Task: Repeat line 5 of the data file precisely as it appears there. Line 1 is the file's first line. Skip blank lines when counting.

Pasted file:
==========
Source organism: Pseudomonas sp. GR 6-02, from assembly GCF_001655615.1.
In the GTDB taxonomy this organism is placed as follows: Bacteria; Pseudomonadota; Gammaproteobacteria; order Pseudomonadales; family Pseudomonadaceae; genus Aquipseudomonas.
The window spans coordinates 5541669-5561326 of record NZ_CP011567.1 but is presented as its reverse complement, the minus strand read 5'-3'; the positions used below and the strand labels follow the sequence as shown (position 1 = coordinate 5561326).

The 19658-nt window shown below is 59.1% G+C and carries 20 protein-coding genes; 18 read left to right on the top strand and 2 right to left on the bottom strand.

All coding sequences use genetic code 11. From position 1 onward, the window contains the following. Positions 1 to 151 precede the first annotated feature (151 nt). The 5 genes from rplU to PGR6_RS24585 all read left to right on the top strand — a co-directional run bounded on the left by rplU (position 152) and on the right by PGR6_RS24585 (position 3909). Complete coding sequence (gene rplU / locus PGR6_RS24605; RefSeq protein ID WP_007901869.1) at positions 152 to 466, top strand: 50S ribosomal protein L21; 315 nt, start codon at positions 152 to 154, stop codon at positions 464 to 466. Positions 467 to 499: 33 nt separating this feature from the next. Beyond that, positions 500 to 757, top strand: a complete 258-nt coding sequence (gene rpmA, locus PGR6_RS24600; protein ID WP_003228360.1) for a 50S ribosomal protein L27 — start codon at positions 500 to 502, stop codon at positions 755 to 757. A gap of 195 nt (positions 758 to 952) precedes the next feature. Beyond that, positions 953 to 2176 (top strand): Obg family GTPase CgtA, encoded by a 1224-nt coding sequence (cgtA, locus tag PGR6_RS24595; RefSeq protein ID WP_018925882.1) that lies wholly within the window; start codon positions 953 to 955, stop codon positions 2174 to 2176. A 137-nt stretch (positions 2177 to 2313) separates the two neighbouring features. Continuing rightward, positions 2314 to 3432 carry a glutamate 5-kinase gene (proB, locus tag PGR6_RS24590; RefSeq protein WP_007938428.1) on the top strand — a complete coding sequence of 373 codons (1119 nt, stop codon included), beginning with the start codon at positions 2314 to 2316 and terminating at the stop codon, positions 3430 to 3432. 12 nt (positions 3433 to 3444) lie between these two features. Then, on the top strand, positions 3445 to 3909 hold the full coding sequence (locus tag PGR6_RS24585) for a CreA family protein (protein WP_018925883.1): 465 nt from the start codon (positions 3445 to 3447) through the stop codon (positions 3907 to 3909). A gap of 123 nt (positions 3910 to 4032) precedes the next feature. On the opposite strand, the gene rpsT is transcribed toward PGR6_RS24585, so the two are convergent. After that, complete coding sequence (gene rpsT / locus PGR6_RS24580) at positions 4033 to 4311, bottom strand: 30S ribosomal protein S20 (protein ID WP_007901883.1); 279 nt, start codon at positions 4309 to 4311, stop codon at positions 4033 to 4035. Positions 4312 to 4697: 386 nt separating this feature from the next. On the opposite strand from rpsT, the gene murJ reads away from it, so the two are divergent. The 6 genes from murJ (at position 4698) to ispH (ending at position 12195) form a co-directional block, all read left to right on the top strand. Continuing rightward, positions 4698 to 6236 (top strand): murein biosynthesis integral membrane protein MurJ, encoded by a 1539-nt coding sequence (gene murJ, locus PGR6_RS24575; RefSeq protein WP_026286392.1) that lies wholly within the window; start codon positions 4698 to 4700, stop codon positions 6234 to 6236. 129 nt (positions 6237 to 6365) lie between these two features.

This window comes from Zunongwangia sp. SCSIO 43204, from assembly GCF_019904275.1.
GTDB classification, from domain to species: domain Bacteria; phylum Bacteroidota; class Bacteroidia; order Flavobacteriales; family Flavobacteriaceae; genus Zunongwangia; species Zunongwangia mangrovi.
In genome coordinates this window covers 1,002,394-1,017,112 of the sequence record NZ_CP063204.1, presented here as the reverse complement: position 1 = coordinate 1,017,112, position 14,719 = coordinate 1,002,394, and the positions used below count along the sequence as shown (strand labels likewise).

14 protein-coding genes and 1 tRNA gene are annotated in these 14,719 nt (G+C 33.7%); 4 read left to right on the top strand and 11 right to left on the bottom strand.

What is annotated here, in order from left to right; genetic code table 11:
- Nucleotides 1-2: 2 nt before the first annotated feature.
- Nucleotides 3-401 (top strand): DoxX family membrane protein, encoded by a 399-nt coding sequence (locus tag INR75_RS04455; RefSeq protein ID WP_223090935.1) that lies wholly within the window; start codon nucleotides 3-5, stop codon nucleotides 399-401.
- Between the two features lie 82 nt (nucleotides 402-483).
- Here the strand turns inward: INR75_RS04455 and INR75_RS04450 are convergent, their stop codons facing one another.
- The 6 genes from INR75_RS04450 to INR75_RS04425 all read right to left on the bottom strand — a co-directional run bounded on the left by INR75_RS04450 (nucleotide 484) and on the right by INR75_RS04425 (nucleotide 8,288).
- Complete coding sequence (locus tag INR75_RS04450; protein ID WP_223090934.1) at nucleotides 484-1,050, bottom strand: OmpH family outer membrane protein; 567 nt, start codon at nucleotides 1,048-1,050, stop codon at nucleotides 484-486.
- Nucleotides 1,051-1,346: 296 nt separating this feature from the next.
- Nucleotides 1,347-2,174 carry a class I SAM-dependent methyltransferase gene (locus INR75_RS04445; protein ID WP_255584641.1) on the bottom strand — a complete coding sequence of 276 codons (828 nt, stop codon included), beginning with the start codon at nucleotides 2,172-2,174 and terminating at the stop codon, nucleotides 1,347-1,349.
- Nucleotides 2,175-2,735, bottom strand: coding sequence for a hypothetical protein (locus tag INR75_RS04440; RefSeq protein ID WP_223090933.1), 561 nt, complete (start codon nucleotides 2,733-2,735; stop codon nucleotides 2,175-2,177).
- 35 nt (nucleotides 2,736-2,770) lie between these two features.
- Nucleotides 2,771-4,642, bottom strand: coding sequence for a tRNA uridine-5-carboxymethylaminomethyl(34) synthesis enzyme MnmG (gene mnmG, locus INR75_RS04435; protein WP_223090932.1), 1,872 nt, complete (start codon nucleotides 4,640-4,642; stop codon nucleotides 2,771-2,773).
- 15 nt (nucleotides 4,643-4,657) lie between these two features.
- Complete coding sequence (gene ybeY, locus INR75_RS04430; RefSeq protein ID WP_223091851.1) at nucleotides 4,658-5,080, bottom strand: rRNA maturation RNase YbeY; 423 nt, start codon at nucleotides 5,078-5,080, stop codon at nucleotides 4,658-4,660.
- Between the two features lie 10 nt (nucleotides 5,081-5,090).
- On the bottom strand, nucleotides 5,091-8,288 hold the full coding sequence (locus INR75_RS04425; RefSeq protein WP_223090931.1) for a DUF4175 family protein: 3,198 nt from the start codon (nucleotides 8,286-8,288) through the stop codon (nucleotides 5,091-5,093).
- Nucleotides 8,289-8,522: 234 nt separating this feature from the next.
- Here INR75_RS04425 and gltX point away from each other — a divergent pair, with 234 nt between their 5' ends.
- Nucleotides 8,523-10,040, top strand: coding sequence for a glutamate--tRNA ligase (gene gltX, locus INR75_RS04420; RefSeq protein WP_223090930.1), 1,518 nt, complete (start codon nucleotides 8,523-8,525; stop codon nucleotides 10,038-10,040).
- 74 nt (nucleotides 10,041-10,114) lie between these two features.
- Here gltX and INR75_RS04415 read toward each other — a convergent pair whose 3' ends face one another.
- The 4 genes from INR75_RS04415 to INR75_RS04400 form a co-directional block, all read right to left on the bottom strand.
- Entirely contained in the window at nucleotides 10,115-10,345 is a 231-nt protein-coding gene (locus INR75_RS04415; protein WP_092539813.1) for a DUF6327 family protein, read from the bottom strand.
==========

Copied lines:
All coding sequences use genetic code 11. From position 1 onward, the window contains the following. Positions 1 to 151 precede the first annotated feature (151 nt). The 5 genes from rplU to PGR6_RS24585 all read left to right on the top strand — a co-directional run bounded on the left by rplU (position 152) and on the right by PGR6_RS24585 (position 3909). Complete coding sequence (gene rplU / locus PGR6_RS24605; RefSeq protein ID WP_007901869.1) at positions 152 to 466, top strand: 50S ribosomal protein L21; 315 nt, start codon at positions 152 to 154, stop codon at positions 464 to 466. Positions 467 to 499: 33 nt separating this feature from the next. Beyond that, positions 500 to 757, top strand: a complete 258-nt coding sequence (gene rpmA, locus PGR6_RS24600; protein ID WP_003228360.1) for a 50S ribosomal protein L27 — start codon at positions 500 to 502, stop codon at positions 755 to 757. A gap of 195 nt (positions 758 to 952) precedes the next feature. Beyond that, positions 953 to 2176 (top strand): Obg family GTPase CgtA, encoded by a 1224-nt coding sequence (cgtA, locus tag PGR6_RS24595; RefSeq protein ID WP_018925882.1) that lies wholly within the window; start codon positions 953 to 955, stop codon positions 2174 to 2176. A 137-nt stretch (positions 2177 to 2313) separates the two neighbouring features. Continuing rightward, positions 2314 to 3432 carry a glutamate 5-kinase gene (proB, locus tag PGR6_RS24590; RefSeq protein WP_007938428.1) on the top strand — a complete coding sequence of 373 codons (1119 nt, stop codon included), beginning with the start codon at positions 2314 to 2316 and terminating at the stop codon, positions 3430 to 3432. 12 nt (positions 3433 to 3444) lie between these two features. Then, on the top strand, positions 3445 to 3909 hold the full coding sequence (locus tag PGR6_RS24585) for a CreA family protein (protein WP_018925883.1): 465 nt from the start codon (positions 3445 to 3447) through the stop codon (positions 3907 to 3909). A gap of 123 nt (positions 3910 to 4032) precedes the next feature. On the opposite strand, the gene rpsT is transcribed toward PGR6_RS24585, so the two are convergent. After that, complete coding sequence (gene rpsT / locus PGR6_RS24580) at positions 4033 to 4311, bottom strand: 30S ribosomal protein S20 (protein ID WP_007901883.1); 279 nt, start codon at positions 4309 to 4311, stop codon at positions 4033 to 4035. Positions 4312 to 4697: 386 nt separating this feature from the next. On the opposite strand from rpsT, the gene murJ reads away from it, so the two are divergent. The 6 genes from murJ (at position 4698) to ispH (ending at position 12195) form a co-directional block, all read left to right on the top strand. Continuing rightward, positions 4698 to 6236 (top strand): murein biosynthesis integral membrane protein MurJ, encoded by a 1539-nt coding sequence (gene murJ, locus PGR6_RS24575; RefSeq protein WP_026286392.1) that lies wholly within the window; start codon positions 4698 to 4700, stop codon positions 6234 to 6236. 129 nt (positions 6237 to 6365) lie between these two features.